Tuesday, June 20, 2017

No-Fly list: Controversial tweets, jokes at airport security cost passengers abroad their air travel tickets

Terrorist activities and the grave events that took place on 9/11 shaped the no-fly list in the US that began a decade ago. Now with MPs hitting airline staff members with chapals and threatening to break airline property, India will soon have a no-fly list too.

The rules for this list attempting to tame unruly passengers is anticipated to be decided upon by the government in the first week of July.

After a Shiv Sena MP – Ravindra Gaikwad was accused for beating up an Air India official, he was grounded by many domestic carriers until he wrote a written apology to the government apologising for his actions.

Days after the event, an MP from Telugu Desam Party Diwakar Reddy was banned from IndiGo airlines and other carriers for allegedly shoving the airline staff and threatening to break airport property.

The Directorate General of Civil Aviation (DGCA) has come up with a draft rule that prohibits drunk passengers in the aircraft; smoking individuals; failing to obey commands of aircraft commander and acting in a disruptive manner.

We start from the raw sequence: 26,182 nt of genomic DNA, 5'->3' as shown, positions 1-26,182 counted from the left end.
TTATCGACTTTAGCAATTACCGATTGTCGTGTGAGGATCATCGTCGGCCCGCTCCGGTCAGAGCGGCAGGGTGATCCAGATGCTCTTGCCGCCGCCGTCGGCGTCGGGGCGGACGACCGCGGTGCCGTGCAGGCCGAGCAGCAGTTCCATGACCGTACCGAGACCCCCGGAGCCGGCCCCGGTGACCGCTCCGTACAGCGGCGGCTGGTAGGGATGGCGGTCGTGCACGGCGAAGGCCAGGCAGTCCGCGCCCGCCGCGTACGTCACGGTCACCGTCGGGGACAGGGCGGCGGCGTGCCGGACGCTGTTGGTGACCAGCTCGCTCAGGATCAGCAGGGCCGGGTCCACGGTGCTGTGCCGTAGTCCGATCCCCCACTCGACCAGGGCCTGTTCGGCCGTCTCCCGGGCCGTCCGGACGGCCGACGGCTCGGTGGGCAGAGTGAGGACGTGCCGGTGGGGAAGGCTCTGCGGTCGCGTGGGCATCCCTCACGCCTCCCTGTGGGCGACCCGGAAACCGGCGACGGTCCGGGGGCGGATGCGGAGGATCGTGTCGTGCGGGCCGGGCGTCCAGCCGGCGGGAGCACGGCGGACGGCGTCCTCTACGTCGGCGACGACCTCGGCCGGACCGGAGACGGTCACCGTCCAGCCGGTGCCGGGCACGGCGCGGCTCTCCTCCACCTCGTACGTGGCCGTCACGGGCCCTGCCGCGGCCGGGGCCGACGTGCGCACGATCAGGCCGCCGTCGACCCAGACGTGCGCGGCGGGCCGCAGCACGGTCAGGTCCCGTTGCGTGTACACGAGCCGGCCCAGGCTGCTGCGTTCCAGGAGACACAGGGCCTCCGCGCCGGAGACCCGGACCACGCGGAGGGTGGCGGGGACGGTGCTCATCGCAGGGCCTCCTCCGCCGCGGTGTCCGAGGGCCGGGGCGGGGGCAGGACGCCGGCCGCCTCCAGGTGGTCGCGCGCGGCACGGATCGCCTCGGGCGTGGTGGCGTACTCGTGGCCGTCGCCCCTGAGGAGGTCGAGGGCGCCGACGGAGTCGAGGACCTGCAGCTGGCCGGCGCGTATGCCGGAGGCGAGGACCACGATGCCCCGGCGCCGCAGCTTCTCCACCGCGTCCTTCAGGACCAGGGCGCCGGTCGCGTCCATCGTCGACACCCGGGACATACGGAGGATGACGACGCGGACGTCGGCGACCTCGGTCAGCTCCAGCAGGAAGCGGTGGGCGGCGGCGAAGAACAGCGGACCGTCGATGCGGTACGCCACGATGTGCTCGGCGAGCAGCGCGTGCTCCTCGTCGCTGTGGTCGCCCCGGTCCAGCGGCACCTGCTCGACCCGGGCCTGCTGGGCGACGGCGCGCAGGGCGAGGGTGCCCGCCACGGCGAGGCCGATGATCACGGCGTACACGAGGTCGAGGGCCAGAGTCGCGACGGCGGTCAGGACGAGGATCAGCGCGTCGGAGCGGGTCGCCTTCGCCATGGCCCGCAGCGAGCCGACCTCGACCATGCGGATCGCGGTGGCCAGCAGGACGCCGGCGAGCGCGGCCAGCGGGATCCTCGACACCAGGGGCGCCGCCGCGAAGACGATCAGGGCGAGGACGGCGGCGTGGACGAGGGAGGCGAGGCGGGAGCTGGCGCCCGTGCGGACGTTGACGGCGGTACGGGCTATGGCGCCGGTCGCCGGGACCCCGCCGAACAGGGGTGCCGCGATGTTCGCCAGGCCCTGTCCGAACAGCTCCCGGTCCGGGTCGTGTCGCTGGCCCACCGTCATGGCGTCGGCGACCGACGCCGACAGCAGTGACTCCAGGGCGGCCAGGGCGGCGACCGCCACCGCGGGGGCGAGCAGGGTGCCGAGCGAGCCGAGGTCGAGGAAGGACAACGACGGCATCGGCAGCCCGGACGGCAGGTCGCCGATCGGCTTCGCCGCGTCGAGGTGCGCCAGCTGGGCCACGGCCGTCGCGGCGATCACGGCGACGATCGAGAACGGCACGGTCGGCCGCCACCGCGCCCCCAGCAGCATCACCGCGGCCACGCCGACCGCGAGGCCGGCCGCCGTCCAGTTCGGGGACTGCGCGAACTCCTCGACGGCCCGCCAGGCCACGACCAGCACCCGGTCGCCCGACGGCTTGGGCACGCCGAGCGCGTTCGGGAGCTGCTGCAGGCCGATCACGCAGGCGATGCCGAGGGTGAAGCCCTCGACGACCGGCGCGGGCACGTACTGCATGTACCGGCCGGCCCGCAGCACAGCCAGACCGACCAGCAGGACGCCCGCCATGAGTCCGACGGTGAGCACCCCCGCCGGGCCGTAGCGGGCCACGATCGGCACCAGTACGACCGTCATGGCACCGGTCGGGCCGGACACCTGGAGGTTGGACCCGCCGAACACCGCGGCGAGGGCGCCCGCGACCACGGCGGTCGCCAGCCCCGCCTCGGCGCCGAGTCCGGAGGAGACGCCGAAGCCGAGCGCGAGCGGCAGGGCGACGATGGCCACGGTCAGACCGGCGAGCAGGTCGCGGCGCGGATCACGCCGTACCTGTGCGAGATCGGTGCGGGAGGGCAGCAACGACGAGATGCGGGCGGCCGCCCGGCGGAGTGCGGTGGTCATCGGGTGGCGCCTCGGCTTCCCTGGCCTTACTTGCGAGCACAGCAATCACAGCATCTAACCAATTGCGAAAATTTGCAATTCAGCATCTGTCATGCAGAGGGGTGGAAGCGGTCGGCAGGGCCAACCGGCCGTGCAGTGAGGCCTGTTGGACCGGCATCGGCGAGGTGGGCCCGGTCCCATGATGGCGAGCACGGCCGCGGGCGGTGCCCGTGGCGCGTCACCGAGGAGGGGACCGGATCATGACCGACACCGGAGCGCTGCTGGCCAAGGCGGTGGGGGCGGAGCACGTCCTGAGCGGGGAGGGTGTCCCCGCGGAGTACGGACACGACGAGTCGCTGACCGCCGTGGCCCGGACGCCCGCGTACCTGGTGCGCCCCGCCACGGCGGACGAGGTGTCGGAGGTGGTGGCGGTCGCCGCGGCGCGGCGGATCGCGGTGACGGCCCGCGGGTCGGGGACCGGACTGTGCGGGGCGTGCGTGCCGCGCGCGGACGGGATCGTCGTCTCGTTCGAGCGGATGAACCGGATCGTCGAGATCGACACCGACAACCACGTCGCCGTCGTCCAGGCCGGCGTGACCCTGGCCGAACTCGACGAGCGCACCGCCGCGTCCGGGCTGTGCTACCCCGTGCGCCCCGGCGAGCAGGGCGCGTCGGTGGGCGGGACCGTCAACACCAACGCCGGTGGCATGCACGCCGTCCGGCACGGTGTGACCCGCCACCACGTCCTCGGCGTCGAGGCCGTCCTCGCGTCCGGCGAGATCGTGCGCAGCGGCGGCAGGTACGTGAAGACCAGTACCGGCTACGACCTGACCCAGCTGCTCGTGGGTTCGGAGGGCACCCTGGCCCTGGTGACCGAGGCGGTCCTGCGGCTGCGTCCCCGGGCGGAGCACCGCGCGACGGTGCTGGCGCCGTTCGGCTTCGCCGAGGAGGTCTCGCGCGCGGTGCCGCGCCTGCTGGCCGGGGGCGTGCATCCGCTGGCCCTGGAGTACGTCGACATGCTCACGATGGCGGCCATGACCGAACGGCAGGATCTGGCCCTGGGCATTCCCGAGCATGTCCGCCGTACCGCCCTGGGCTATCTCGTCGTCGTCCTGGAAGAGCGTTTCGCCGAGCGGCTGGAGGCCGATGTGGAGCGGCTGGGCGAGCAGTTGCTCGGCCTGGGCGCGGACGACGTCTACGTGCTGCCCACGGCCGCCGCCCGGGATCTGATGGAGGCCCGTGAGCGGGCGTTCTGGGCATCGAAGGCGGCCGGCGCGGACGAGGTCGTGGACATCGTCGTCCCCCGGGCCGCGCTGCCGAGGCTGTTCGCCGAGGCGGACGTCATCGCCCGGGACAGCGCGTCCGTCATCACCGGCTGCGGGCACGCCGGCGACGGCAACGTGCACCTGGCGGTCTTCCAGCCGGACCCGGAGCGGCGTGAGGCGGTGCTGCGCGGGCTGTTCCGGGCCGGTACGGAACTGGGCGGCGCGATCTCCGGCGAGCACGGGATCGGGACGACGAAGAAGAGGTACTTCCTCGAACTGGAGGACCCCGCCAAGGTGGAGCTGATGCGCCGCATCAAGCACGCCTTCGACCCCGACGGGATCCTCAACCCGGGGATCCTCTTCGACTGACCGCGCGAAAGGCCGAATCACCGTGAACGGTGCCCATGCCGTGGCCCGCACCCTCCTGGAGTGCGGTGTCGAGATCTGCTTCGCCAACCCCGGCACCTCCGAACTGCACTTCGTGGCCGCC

Disruptive behaviour as defined in the draft rules state, “Use of any threatening , abusive or insulting words towards a member of the crew; behaving in a threatening, abusive, insulting or disorderly manner towards a member of the crew or intentionally interfering with the performance of a crew member.”

Certain countries like the US have put people on no-fly lists on the basis of racial or religious backgrounds of the people. In his second executive order on immigration, President Donald Trump barred citizens of six Muslim dominated countries from entering the US.

While we hope that India does not take a leaf out of the book on racial discrimination while forming the no-fly list rules, here’s a list of things which people did and got grounded by airlines for.
21/06/17 Yoshita Rao/ZeeBiz

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